Training My Own Guide Dog

Training My Own Guide Dog: Sagan, Almost 8 Months Old


My baby boy is turning into a man. How do I know this? Well, his baby boy parts are looking more like man parts and he has become much more intrigued with them. When he got his first real haircut, his image of himself changed. Now he is looking at his reflection in windows, mirrors, and even the oven door. He insists on barking at this beautiful specimen of a poodle. I hope he is not on his way to becoming a narcissist. Of course, I am not really worried about this but it is pretty amusing to observe him catching his reflection in every window and glass. I am told that this is normal teenage antics and that it will pass. He is also noticing other other dogs and squirrels which did not seem to be much on his radar before last week. I do not want to neuter him anytime soon so I hope we can move through this transition with patience and good humor.


Early last week we had a bit of a scare. My husband was playing with him on a long line and a flirt pole. The flirt pole had a springing action and somehow it broke. The broken parts flew back in his face and cut just below his eye. He yelped in pain and my heart dropped out of my body. It did not damage his actual eye and is healing nicely. Fortunately, he does not seem to be traumatized. He wanted to play with the flirt pole again within a couple of days. That is not going to happen so it has been disappeared.

The pictures above show Sagan on the couch playing with his octopus. He would run to catch it and bring it up on the couch and than repeat the action several times over.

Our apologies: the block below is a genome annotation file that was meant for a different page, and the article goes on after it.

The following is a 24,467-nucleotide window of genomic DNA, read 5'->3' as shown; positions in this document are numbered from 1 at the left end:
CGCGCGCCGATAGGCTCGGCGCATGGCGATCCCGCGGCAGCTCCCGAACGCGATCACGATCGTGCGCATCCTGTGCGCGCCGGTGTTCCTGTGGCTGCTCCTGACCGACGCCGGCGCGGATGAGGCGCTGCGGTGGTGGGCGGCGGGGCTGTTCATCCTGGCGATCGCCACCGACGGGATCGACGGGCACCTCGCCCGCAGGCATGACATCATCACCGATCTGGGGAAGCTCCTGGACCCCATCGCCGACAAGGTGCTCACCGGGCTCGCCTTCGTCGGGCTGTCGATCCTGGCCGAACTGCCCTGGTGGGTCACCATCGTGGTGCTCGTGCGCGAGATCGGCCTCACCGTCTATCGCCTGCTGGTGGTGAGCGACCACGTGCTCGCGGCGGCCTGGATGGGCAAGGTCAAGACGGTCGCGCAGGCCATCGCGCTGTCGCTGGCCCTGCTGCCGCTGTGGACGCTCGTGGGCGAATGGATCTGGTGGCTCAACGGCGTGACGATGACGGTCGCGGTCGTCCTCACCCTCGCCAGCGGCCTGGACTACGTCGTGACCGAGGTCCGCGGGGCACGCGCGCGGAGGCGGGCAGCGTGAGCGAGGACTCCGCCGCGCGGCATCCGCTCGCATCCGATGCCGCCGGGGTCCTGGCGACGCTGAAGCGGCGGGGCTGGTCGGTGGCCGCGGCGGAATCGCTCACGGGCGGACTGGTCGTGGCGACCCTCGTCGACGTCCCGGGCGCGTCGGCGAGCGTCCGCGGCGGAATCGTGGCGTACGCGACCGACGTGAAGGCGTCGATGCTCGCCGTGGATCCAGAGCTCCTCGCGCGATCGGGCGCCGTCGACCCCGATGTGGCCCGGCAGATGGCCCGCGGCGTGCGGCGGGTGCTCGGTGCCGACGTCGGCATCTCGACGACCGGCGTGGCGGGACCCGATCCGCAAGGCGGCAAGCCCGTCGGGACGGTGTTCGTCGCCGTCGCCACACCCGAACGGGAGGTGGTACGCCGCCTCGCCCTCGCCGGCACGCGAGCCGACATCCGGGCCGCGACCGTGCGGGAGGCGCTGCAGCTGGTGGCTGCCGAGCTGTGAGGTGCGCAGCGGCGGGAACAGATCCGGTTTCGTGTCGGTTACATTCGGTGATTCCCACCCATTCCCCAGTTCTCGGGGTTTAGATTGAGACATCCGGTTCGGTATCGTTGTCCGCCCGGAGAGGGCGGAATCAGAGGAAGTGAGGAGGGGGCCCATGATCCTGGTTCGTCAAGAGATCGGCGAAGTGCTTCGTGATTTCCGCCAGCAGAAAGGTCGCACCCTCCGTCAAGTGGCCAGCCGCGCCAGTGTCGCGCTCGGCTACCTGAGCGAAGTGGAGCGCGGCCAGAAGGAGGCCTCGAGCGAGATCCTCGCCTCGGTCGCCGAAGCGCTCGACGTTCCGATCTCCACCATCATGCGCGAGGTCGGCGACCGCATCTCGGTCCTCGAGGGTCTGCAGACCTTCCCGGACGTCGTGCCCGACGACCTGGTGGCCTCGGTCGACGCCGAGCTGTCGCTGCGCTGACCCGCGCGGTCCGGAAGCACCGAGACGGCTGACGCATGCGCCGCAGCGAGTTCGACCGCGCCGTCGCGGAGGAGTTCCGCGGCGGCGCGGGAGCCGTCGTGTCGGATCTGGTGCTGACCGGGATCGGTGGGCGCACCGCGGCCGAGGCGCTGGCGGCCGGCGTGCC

The last few days I have been reading everything I can get on adolescence in dogs. I have reluctantly come to understand that though my dog is a genius, his body is a major distraction for him much as it is with human teens, which simply means learning and listening to me is not his top priority. We have eased up on his training to take off some of the stress. It is back to basics and asking him to do things that we know he knows well. My main focus now is building trust and an even stronger bond. We are still working on his house manners and devising new games to keep his brain engaged. His outside walks are less stressful right now. He was getting too aroused at loud traffic and other dogs so now we are letting him observe from a further distance. We are working on his impulse control and loving him up while his mind and body figure out how to navigate hormones. I believe I took good advantage of his spongy puppy brain to teach him many things. Now is the time to reassess and to give him some space to grow up a little more.


I realized this last week that my ego is very much rearing up its head. I want to be the best trainer with the best dog that has ever lived. I can be competitive and driven when there is something I feel I have to prove. Ego has no place in dog training. It is not good for dog or handler. I know this intellectually but really living into egoless dog training is an exercise in self awareness. If I can keep my equanimity for the next ten months or forever, I will certainly be closer to true enlightenment.

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